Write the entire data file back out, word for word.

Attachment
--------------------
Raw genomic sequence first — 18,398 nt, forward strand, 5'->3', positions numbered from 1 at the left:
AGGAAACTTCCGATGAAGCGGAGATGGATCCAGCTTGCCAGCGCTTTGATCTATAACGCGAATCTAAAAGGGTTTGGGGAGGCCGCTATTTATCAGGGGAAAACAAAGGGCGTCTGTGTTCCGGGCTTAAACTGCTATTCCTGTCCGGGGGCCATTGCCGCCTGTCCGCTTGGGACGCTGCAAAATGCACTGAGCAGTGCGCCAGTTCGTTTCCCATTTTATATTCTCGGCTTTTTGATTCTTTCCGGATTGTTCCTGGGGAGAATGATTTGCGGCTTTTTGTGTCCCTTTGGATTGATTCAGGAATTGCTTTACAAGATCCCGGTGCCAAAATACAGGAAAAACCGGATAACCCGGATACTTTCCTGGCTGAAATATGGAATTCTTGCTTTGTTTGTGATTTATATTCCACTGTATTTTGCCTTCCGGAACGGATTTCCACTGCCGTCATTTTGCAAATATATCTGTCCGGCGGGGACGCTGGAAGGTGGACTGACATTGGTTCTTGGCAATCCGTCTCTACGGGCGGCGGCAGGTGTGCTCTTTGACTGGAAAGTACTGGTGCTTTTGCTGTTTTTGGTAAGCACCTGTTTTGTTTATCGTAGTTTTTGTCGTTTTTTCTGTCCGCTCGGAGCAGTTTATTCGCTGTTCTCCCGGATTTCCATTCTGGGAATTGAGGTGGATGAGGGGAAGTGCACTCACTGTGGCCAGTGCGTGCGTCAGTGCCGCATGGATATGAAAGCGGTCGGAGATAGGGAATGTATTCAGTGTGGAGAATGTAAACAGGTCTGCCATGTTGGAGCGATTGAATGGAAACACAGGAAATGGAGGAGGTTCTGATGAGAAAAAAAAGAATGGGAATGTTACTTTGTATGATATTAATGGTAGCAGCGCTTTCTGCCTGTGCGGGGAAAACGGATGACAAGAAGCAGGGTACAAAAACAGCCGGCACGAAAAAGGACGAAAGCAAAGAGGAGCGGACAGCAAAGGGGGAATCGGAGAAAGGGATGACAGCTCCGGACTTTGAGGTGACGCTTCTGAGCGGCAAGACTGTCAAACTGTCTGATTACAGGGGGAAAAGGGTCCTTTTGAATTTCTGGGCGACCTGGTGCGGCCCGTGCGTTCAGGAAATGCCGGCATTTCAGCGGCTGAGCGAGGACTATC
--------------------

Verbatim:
Raw genomic sequence first — 18,398 nt, forward strand, 5'->3', positions numbered from 1 at the left:
AGGAAACTTCCGATGAAGCGGAGATGGATCCAGCTTGCCAGCGCTTTGATCTATAACGCGAATCTAAAAGGGTTTGGGGAGGCCGCTATTTATCAGGGGAAAACAAAGGGCGTCTGTGTTCCGGGCTTAAACTGCTATTCCTGTCCGGGGGCCATTGCCGCCTGTCCGCTTGGGACGCTGCAAAATGCACTGAGCAGTGCGCCAGTTCGTTTCCCATTTTATATTCTCGGCTTTTTGATTCTTTCCGGATTGTTCCTGGGGAGAATGATTTGCGGCTTTTTGTGTCCCTTTGGATTGATTCAGGAATTGCTTTACAAGATCCCGGTGCCAAAATACAGGAAAAACCGGATAACCCGGATACTTTCCTGGCTGAAATATGGAATTCTTGCTTTGTTTGTGATTTATATTCCACTGTATTTTGCCTTCCGGAACGGATTTCCACTGCCGTCATTTTGCAAATATATCTGTCCGGCGGGGACGCTGGAAGGTGGACTGACATTGGTTCTTGGCAATCCGTCTCTACGGGCGGCGGCAGGTGTGCTCTTTGACTGGAAAGTACTGGTGCTTTTGCTGTTTTTGGTAAGCACCTGTTTTGTTTATCGTAGTTTTTGTCGTTTTTTCTGTCCGCTCGGAGCAGTTTATTCGCTGTTCTCCCGGATTTCCATTCTGGGAATTGAGGTGGATGAGGGGAAGTGCACTCACTGTGGCCAGTGCGTGCGTCAGTGCCGCATGGATATGAAAGCGGTCGGAGATAGGGAATGTATTCAGTGTGGAGAATGTAAACAGGTCTGCCATGTTGGAGCGATTGAATGGAAACACAGGAAATGGAGGAGGTTCTGATGAGAAAAAAAAGAATGGGAATGTTACTTTGTATGATATTAATGGTAGCAGCGCTTTCTGCCTGTGCGGGGAAAACGGATGACAAGAAGCAGGGTACAAAAACAGCCGGCACGAAAAAGGACGAAAGCAAAGAGGAGCGGACAGCAAAGGGGGAATCGGAGAAAGGGATGACAGCTCCGGACTTTGAGGTGACGCTTCTGAGCGGCAAGACTGTCAAACTGTCTGATTACAGGGGGAAAAGGGTCCTTTTGAATTTCTGGGCGACCTGGTGCGGCCCGTGCGTTCAGGAAATGCCGGCATTTCAGCGGCTGAGCGAGGACTATC